In out last post, we assembled the pieces for both the exterior fashion layer and the interior lining/facing layers for the Eton jacket.
In full disclosure, we’d like to say that this project has been an interesting learning experience in that it’s demonstrated to us that there is a lot more involved to drafting a pattern than simply drawing lines on paper following some formula, cutting out the pieces, and putting it together. A lot more. The one thing that nobody really ever discussed in pattern drafting and overall development is that once a pattern is constructed and tested out with one or more toilles, there’s still the matter of working out just how exactly the garment is going to be constructed. Of course, it’s assumed that one just knows all the relevant techniques and that bears little or nor discussion but the reality is with historical garments, there’s a lot that’s become obscure or even lost over the years. Fortunately, there are a number of references out there so it’s not an impossible task but it’s one that’s going require a lot of practice and work to master. So with that said, let’s proceed to the next steps…🙂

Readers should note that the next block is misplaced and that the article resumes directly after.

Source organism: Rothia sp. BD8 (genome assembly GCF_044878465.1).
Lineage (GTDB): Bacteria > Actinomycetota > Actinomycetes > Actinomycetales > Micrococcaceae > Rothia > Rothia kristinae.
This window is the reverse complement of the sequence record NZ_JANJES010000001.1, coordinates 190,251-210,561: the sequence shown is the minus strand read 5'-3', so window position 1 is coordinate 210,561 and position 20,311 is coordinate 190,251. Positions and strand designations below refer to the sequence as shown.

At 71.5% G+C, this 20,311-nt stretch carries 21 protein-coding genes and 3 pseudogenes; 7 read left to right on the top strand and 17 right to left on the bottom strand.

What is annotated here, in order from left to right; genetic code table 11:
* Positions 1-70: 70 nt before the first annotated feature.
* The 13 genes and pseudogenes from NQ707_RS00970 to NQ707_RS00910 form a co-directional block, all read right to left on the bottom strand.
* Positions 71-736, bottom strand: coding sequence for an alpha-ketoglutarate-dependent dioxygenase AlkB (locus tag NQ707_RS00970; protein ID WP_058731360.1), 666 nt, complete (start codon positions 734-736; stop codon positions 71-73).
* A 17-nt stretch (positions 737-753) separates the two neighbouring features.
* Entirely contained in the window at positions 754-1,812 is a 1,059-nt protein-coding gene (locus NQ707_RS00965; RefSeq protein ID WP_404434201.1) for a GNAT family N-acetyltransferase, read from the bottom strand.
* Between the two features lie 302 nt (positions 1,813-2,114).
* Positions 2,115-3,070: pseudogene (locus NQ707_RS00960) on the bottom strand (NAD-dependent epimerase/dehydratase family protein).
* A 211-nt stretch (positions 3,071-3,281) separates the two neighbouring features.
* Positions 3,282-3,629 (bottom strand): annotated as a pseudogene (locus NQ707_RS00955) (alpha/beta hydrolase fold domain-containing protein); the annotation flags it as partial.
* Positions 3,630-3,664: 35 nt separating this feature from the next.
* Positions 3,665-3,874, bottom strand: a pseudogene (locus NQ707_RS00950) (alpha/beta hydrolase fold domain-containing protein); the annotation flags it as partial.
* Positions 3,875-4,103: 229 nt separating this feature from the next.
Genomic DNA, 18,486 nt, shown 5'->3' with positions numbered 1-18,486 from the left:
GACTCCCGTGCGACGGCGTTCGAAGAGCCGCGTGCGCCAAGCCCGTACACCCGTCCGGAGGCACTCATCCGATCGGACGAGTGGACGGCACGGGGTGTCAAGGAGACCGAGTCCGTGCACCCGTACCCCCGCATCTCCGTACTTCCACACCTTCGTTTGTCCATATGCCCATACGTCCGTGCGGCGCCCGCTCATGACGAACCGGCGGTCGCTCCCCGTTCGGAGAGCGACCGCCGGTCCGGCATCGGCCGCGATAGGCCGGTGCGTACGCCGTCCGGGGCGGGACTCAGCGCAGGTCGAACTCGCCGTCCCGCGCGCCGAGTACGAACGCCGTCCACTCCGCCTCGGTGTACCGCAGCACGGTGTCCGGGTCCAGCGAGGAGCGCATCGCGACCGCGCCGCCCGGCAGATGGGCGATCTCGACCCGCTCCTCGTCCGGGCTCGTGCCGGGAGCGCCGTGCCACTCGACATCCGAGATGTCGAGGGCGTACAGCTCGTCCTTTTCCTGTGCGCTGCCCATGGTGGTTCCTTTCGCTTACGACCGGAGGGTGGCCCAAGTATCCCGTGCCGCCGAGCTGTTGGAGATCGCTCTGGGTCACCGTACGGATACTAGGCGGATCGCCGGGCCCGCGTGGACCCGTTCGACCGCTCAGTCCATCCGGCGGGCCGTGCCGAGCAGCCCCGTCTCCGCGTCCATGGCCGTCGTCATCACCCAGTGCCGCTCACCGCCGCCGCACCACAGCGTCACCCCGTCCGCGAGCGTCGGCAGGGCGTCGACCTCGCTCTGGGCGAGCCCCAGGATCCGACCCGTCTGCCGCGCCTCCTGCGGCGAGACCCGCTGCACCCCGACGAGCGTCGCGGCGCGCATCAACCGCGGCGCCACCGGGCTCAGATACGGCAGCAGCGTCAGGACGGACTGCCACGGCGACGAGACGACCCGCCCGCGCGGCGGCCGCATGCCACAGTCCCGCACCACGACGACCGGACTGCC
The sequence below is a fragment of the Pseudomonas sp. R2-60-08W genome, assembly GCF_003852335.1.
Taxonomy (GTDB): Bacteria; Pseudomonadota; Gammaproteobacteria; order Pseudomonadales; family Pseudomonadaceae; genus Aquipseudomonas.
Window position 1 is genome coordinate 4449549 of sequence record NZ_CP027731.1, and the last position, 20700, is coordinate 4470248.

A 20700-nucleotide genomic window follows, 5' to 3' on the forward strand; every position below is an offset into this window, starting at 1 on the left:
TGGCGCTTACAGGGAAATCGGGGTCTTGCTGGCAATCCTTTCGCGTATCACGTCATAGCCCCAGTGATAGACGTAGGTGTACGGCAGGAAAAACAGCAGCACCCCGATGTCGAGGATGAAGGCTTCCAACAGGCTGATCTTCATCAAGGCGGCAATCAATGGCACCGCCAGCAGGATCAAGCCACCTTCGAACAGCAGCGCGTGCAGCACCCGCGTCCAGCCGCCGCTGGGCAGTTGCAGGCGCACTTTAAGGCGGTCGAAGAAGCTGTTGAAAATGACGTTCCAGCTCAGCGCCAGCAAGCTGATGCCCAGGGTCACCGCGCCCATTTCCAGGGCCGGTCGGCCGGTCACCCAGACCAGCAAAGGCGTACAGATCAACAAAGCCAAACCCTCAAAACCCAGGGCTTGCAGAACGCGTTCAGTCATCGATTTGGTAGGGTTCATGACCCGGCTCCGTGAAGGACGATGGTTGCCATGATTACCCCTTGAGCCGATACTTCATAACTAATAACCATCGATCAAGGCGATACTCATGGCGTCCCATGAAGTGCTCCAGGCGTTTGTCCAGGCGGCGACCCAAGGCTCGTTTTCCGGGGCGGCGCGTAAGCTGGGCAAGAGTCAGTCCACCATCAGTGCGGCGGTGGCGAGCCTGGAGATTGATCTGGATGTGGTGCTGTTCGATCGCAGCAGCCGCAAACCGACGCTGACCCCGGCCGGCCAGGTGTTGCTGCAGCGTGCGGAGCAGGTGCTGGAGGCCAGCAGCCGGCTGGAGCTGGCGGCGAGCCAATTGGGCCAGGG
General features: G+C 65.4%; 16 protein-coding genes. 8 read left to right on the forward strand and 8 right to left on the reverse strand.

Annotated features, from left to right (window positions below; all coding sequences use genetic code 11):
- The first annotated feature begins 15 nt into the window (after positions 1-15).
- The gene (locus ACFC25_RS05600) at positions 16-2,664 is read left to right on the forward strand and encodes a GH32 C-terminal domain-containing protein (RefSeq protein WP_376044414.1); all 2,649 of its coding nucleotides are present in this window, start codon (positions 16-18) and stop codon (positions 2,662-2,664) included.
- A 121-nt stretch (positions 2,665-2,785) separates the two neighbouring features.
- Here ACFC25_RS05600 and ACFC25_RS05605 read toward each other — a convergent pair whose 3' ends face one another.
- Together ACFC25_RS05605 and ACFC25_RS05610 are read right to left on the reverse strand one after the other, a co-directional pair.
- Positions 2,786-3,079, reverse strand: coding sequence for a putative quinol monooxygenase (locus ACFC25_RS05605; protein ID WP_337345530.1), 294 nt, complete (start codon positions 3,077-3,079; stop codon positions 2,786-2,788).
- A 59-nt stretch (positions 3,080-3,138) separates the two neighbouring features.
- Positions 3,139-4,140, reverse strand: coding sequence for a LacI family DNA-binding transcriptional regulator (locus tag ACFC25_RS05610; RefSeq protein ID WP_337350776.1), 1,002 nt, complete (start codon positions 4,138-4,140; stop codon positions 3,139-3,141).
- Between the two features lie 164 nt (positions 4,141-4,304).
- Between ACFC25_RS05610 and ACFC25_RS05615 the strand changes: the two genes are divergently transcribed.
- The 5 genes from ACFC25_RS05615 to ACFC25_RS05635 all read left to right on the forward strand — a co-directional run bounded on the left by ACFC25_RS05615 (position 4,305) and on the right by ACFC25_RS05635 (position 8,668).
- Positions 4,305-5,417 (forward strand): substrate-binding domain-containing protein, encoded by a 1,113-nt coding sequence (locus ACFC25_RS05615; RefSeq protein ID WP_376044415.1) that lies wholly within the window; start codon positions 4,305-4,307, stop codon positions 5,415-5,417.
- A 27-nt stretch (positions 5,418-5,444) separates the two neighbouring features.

We now arrive at one of the most crucial stages- assembling the jacket body.
A lot more pressing is in order but overall we’re pleased with how it came together.
And now onto constructing the cuffs:
The decision to utilize turn-back cuffs was purely an aesthetic one and we could have just as easily used a number of different styles… 🙂 Here’s the cuffs pinned to the sleeves:
And voila, sleeves!
And finally, the sleeves are attached and set in the proper position. All that remains is some final touch-ups.
(To be continued…)